MPs want 'insulting words' axed from Public Order Act

 

Talking of unlikely political alliances, the combined weight of "faith, family and flag" Tory Edward Leigh, Labour troublemaker Tom Watson, Lib Dem patriach Alan Beith and radical Liberal Julian Huppert (plus more than 50 other MPs) is mustered behind an amendment to the Protection of Freedoms Bill, which might just get discussed next week.

The Bill is supposed to remove various onerous intrusions on individual liberties that have built up over the years - restrictions on peaceful demonstrations, DNA databases, CCTV etc - and I'm told it more or less abolishes wheel-clamping.

Mr Leigh and his supporters want to remove "insulting words" from the scope of the 1986 Public Order Act, arguing that it is used by activist groups and over-zealous police officers to undermine free speech.

They point to anti-scientology protesters threatened with prosecution under section 5 for calling scientology a "cult"; campaigners warned under section 5 for protesting against seal culling; Christian street preachers arrested and handcuffed for allegedly "insulting" passers-by with their doctrines. And, in any case, they suggest, it is no business of the law to criminalise insults.

Under the usual rules their amendment, New Clause 1, would have been considered at the beginning of the Bill's Report Stage, due on Monday.

But a Government Programme Motion published on 15 September pushes it to the back of the queue - guaranteeing that it will not be debated. Mr Leigh argues his amendment is precisely the kind of thing that ought to be included in the Bill. In a round robin to MPs, he writes: "New Clause 1 is designed to improve freedom of speech and is supported by civil liberties groups. It seems quite wrong - not to say ironic - that Members will be denied the opportunity to debate free speech."

He has taken the unusual step of tabling an amendment to the programme which would restore he new clause to the front of the queue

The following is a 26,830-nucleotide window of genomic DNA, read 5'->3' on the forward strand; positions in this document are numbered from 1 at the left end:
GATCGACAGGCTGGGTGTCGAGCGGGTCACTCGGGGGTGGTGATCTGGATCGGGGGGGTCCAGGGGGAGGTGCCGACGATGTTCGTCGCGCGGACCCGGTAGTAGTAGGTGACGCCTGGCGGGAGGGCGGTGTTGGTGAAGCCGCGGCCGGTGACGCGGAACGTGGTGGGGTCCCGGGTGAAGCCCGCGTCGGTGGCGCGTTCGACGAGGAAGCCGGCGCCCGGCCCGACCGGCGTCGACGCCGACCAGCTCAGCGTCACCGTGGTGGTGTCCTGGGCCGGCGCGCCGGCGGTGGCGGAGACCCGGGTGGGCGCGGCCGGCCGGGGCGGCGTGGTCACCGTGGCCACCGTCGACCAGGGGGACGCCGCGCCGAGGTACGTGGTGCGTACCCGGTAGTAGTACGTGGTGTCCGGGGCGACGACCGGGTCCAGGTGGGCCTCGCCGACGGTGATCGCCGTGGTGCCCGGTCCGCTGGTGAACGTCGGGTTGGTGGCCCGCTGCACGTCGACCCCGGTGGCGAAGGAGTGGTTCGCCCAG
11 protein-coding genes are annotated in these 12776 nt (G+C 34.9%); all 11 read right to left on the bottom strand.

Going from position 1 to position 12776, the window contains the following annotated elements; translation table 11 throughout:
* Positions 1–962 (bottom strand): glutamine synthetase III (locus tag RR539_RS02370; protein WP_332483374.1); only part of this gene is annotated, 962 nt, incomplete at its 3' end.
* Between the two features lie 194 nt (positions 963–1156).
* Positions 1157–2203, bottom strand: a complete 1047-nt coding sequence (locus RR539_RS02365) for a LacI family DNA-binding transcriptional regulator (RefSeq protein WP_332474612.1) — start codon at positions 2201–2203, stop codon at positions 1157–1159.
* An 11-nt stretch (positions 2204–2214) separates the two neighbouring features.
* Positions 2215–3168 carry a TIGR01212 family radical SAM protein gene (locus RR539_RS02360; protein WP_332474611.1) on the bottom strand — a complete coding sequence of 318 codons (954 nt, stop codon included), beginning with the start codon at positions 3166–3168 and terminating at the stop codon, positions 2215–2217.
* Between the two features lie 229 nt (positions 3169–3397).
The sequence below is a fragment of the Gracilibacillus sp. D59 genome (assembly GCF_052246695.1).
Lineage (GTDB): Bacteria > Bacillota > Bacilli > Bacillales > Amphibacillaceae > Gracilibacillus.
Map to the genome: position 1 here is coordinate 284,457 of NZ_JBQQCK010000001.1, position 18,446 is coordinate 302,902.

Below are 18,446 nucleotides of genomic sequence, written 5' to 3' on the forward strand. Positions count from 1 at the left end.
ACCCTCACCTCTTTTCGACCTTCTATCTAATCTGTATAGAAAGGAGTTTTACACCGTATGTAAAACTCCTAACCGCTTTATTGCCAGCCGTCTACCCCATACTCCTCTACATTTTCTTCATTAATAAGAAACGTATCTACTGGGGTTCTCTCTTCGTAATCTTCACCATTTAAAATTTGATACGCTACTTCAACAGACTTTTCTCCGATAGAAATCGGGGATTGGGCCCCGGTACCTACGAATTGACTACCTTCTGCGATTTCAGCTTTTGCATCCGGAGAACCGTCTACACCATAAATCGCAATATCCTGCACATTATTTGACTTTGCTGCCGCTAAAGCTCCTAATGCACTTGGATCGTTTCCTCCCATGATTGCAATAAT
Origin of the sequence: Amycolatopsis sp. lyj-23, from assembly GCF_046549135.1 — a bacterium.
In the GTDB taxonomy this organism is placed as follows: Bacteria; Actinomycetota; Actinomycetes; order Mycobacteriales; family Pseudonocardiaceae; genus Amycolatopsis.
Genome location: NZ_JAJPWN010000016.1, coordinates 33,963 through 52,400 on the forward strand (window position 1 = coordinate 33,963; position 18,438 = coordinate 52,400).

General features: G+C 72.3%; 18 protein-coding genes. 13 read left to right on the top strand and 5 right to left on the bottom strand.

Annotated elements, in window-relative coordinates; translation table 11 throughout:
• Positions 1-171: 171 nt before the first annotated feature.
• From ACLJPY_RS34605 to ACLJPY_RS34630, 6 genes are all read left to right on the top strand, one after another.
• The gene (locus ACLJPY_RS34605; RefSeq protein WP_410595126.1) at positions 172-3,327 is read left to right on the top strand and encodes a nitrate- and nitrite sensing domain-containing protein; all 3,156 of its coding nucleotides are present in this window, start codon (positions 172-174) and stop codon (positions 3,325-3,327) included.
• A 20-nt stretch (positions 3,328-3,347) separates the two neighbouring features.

The selection of amendments is in the hands of the Speaker - so this will be an interesting opening day of the new term for John Bercow, who has made opening up the procedures of the Commons to backbenchers a priority.

He has infuriated ministers on a number of occasions - allowing the debate on the hacking scandal, refusing to select a Government amendment to a backbench motion and so on. Will he allow the Leigh amendment to get to the wicket?

 
Mark D'Arcy, Parliamentary correspondent Article written by Mark D'Arcy Mark D'Arcy Parliamentary correspondent

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Comments

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  • rate this
    +1

    Comment number 1.

    I'm not sure Boris would approve - he was probably relying on the 1986 Act to stop swearing at police officers.

  • rate this
    +2

    Comment number 2.

    It should be the case that backbenchers run the commons and ministers have to grovel to them. We then may start to believe that we have a meaningful democracy.

  • rate this
    0

    Comment number 3.

    This is great news for anyone who values freedom of speech. I have campaigned to change this law for 2 years now, because its original purpose - to prevent foul language in public - has been completely usurped by the demands of political correctness. That is to say, individuals are now being arrested for the 'offensiveness' of their opinions, not just the manner of their articulation. Outrageous.

  • rate this
    0

    Comment number 4.

    The biggest threat to our democracy is the increasing power of the Front Benches of all parties, so I would hope the amendment is put even if I didn't agree with it.
    As it happens, I dislike being offended, but will put up with offense so that I can express my opinion and perhaps offend MPs - which many deserve if they are simply sheep following their leaders instructions.

  • rate this
    0

    Comment number 5.

    I like the proposal

    but

    problem is when does 'insulting' become e.g. 'offensive' &/or threatening

    If our judiciary struggle between the rights of a cat & an illegal/foreign criminal?

    Maybe well meaning but this all just means more money for the over-paid/charging, fat manipulative lawyers & more taxpayers money wasted in the H of C gravy train

 
 

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